This School Year Was Tough On Everyone


No more pencils/ No more books/ No more teacher’s dirty looks/ Out for summer/ Out till fall/ We might not come/ Back at all.

schoolThis school year was tough on everyone, and I mean EVERYONE. I don’t think anyone would blame teachers (or parents!) for wanting to run “for the hills” after this year and not coming back at all. I get it. I taught my high school students on a hybrid schedule. Was it a year I’d like to repeat? No. But as I reflect on the year, I realize that some GOOD did come from it. And if you’re thinking, Ummm…WHAT good? I’m here to tell you. Here are a few things that improved this year because of COVID19. 

Kleenex: Would you believe my students went through only four boxes of tissue this school year? Me either, but it’s true. Due to mask-wearing, I had more than enough tissue for all ten months. This rarely happens. Normally some student, looking mildly embarrassed, approaches me midwinter with his/her nose covered and asks, “Mrs. LeFors, where are the tissues?”. At this point, I tell the poor soul that, no, I didn’t move them, we’re out. This student then has to traipse down the hallway (keeping his/her nose covered) to the bathroom to use toilet paper, and I normally ask them to bring back a whole roll. But guess what?  Less sneezing and less runny noses because of masks meant that there was enough tissue for the whole winter and spring. That, for a teacher, is a miracle. 

Class Sizes: I taught on a hybrid schedule so I only had half of my students in each class each day. I didn’t see them as often (definitely a negative), but when I did see my students it was so much easier to connect with them. I didn’t have to rush to make sure I conferenced with 30+ students about their essay rough draft. When I asked students in the “Me Monday” warm-up, “What’s on your mind? What’s in your heart? How are you feeling?” we had time to go around the room and (voluntarily) share. We had conversations that could get more personal because we had the time with fewer students.  Educators and experts have been saying it for years, and I can vouch firsthand after this year that smaller class sizes are better.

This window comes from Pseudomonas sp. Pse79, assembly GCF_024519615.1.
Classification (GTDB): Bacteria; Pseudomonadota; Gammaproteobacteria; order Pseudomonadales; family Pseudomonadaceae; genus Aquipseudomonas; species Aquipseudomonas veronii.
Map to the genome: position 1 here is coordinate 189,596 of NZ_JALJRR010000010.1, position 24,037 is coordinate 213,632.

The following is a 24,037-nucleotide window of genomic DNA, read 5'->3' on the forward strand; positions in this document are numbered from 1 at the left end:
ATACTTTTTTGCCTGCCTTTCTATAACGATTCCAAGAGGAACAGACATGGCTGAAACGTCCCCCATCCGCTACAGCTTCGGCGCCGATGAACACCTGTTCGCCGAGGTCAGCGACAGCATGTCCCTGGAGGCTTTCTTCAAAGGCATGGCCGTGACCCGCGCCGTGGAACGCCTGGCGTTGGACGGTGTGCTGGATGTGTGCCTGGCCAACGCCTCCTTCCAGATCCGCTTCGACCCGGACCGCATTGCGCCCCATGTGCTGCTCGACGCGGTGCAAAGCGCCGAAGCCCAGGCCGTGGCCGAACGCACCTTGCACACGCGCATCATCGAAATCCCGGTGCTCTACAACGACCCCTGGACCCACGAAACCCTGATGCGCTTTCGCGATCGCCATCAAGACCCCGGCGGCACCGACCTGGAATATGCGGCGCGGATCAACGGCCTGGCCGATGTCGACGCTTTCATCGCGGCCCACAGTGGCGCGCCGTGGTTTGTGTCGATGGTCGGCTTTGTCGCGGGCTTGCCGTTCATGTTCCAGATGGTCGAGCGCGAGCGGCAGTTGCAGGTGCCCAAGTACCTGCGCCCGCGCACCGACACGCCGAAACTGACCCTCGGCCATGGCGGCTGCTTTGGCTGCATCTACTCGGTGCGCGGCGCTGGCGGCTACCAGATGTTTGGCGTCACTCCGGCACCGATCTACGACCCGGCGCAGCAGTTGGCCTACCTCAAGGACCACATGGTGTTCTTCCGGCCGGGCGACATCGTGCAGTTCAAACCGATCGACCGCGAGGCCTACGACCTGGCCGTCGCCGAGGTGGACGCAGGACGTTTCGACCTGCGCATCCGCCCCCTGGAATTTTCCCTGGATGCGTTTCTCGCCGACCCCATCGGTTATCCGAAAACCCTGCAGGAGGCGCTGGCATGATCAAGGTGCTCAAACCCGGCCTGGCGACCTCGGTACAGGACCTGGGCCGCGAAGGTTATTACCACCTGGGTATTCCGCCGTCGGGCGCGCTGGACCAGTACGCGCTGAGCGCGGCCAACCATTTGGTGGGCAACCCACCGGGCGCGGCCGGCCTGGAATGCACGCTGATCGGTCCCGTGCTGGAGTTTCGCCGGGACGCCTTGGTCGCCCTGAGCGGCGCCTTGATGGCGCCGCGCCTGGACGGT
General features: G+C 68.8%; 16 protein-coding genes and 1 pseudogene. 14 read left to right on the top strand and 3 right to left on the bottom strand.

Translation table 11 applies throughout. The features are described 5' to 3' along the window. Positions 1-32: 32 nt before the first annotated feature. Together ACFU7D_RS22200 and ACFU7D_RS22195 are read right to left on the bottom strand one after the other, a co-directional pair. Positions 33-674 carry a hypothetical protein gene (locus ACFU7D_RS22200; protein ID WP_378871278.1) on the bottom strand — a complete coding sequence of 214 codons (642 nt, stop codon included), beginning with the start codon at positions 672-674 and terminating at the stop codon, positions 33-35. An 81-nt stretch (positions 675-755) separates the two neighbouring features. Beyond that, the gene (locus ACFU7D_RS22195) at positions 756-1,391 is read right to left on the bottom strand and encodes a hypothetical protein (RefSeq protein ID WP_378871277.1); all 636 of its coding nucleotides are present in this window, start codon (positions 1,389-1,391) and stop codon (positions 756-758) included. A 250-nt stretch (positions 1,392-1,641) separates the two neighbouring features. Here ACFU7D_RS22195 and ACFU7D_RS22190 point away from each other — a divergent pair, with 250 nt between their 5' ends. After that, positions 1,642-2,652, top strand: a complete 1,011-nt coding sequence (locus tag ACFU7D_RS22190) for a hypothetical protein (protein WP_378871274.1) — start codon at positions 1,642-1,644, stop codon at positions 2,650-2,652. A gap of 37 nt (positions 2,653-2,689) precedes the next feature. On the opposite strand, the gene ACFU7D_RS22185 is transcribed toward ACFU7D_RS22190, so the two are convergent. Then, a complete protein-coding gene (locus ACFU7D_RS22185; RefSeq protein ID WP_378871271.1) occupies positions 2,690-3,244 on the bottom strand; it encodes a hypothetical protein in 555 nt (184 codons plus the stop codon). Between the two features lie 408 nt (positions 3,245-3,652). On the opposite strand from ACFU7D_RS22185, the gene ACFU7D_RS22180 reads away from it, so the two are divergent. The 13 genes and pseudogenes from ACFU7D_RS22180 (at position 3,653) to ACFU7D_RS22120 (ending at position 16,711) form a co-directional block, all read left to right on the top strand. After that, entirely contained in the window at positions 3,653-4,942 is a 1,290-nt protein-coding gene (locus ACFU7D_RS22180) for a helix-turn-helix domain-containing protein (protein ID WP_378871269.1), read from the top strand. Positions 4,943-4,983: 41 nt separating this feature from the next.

The Bathroom: Growing up I thought teachers had special bathrooms. I didn’t remember seeing teachers going in or out of the girls’ bathroom stalls so I assumed their nice bathrooms were tucked away in a teacher workroom. Hah. This is so not the case at my school—or at least not in my part of the building. If I need to go to the bathroom because I chugged a lot of water during the ninety-minute class I just taught, I have to hop in line with the rest of the ladies or wait for a lull in the passing period. Not this year. Half the students each day meant shorter wait times for the commode. 

Appreciation: My students (juniors in high school) are old enough to stay home alone, but all of them chose to come to school for their junior year instead of being completely online. I heard a lot of comments at the beginning of the year about how good it felt to be back. How they didn’t appreciate coming to school until they had to complete quarter four at home. It’s like we all survived a traumatic event (quarantine), and this event gave us a new appreciation for school and for the structure that school provides. My students swapped quarantine “war stories” throughout the year. This common shared experience (even though I recognize that everyone’s home life was different) helped them bond. Is school now their favorite place to be? Still no, but I heard a lot less complaining about being there because they had experienced the alternative.

I’ll be back next year. And when I reminisce about this school year, I plan to remember not only the bad but also the GOOD. Because, yes, this school year was tough on everyone, but there was good — in the form of fewer tissues used, shorter bathroom lines, smaller class sizes, and a newfound appreciation for actually being at school.